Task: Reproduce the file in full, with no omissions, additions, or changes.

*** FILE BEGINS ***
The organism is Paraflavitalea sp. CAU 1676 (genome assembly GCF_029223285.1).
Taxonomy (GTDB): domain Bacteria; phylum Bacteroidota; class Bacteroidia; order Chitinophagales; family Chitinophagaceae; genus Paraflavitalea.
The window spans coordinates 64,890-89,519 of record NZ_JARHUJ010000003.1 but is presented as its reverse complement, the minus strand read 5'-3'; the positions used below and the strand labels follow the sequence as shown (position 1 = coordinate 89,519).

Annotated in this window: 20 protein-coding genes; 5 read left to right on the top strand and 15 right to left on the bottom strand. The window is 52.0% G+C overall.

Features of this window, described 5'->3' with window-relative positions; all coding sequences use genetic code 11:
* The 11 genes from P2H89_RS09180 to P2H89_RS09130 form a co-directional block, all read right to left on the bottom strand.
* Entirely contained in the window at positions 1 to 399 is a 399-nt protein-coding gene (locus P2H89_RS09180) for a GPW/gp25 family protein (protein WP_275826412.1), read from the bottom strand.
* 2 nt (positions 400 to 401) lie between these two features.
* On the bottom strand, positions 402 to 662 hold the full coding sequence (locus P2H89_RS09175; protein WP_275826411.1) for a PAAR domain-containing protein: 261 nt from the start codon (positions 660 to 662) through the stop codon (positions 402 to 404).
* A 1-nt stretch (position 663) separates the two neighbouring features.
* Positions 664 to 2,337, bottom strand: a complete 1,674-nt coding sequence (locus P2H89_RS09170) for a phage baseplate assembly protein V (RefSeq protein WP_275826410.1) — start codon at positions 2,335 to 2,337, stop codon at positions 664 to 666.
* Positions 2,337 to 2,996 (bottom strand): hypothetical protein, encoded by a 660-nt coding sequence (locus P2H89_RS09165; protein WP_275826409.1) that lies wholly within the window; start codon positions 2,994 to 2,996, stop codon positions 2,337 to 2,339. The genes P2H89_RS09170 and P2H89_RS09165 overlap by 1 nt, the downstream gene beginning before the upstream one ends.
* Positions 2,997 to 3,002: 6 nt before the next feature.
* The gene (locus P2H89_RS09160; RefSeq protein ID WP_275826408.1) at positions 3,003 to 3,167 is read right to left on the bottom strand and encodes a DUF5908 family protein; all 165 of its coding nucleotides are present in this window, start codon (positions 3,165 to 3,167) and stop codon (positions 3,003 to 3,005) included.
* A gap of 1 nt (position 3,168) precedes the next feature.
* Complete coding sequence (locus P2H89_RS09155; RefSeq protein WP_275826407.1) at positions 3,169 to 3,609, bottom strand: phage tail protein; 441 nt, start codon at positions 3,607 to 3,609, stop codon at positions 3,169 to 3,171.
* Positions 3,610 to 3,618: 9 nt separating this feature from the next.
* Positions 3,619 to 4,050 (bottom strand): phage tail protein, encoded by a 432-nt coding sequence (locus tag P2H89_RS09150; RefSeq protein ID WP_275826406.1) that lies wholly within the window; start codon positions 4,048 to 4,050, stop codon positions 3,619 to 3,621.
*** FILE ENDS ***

The organism is Paraflavitalea sp. CAU 1676 (genome assembly GCF_029223285.1).
Taxonomy (GTDB): domain Bacteria; phylum Bacteroidota; class Bacteroidia; order Chitinophagales; family Chitinophagaceae; genus Paraflavitalea.
The window spans coordinates 64,890-89,519 of record NZ_JARHUJ010000003.1 but is presented as its reverse complement, the minus strand read 5'-3'; the positions used below and the strand labels follow the sequence as shown (position 1 = coordinate 89,519).

Annotated in this window: 20 protein-coding genes; 5 read left to right on the top strand and 15 right to left on the bottom strand. The window is 52.0% G+C overall.

Features of this window, described 5'->3' with window-relative positions; all coding sequences use genetic code 11:
* The 11 genes from P2H89_RS09180 to P2H89_RS09130 form a co-directional block, all read right to left on the bottom strand.
* Entirely contained in the window at positions 1 to 399 is a 399-nt protein-coding gene (locus P2H89_RS09180) for a GPW/gp25 family protein (protein WP_275826412.1), read from the bottom strand.
* 2 nt (positions 400 to 401) lie between these two features.
* On the bottom strand, positions 402 to 662 hold the full coding sequence (locus P2H89_RS09175; protein WP_275826411.1) for a PAAR domain-containing protein: 261 nt from the start codon (positions 660 to 662) through the stop codon (positions 402 to 404).
* A 1-nt stretch (position 663) separates the two neighbouring features.
* Positions 664 to 2,337, bottom strand: a complete 1,674-nt coding sequence (locus P2H89_RS09170) for a phage baseplate assembly protein V (RefSeq protein WP_275826410.1) — start codon at positions 2,335 to 2,337, stop codon at positions 664 to 666.
* Positions 2,337 to 2,996 (bottom strand): hypothetical protein, encoded by a 660-nt coding sequence (locus P2H89_RS09165; protein WP_275826409.1) that lies wholly within the window; start codon positions 2,994 to 2,996, stop codon positions 2,337 to 2,339. The genes P2H89_RS09170 and P2H89_RS09165 overlap by 1 nt, the downstream gene beginning before the upstream one ends.
* Positions 2,997 to 3,002: 6 nt before the next feature.
* The gene (locus P2H89_RS09160; RefSeq protein ID WP_275826408.1) at positions 3,003 to 3,167 is read right to left on the bottom strand and encodes a DUF5908 family protein; all 165 of its coding nucleotides are present in this window, start codon (positions 3,165 to 3,167) and stop codon (positions 3,003 to 3,005) included.
* A gap of 1 nt (position 3,168) precedes the next feature.
* Complete coding sequence (locus P2H89_RS09155; RefSeq protein WP_275826407.1) at positions 3,169 to 3,609, bottom strand: phage tail protein; 441 nt, start codon at positions 3,607 to 3,609, stop codon at positions 3,169 to 3,171.
* Positions 3,610 to 3,618: 9 nt separating this feature from the next.
* Positions 3,619 to 4,050 (bottom strand): phage tail protein, encoded by a 432-nt coding sequence (locus tag P2H89_RS09150; RefSeq protein ID WP_275826406.1) that lies wholly within the window; start codon positions 4,048 to 4,050, stop codon positions 3,619 to 3,621.